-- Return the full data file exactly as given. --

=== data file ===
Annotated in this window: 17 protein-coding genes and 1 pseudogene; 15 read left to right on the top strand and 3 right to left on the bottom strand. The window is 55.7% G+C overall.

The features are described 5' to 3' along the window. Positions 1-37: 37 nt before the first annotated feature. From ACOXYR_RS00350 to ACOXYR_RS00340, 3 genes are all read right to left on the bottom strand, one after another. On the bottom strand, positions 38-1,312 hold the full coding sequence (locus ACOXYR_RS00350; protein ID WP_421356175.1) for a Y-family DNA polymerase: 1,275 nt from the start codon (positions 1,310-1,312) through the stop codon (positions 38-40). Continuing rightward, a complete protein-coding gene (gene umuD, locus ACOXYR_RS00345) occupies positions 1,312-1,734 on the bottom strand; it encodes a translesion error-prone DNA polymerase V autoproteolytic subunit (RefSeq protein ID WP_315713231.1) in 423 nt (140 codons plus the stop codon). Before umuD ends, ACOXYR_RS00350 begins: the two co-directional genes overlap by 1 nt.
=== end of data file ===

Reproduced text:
Annotated in this window: 17 protein-coding genes and 1 pseudogene; 15 read left to right on the top strand and 3 right to left on the bottom strand. The window is 55.7% G+C overall.

The features are described 5' to 3' along the window. Positions 1-37: 37 nt before the first annotated feature. From ACOXYR_RS00350 to ACOXYR_RS00340, 3 genes are all read right to left on the bottom strand, one after another. On the bottom strand, positions 38-1,312 hold the full coding sequence (locus ACOXYR_RS00350; protein ID WP_421356175.1) for a Y-family DNA polymerase: 1,275 nt from the start codon (positions 1,310-1,312) through the stop codon (positions 38-40). Continuing rightward, a complete protein-coding gene (gene umuD, locus ACOXYR_RS00345) occupies positions 1,312-1,734 on the bottom strand; it encodes a translesion error-prone DNA polymerase V autoproteolytic subunit (RefSeq protein ID WP_315713231.1) in 423 nt (140 codons plus the stop codon). Before umuD ends, ACOXYR_RS00350 begins: the two co-directional genes overlap by 1 nt.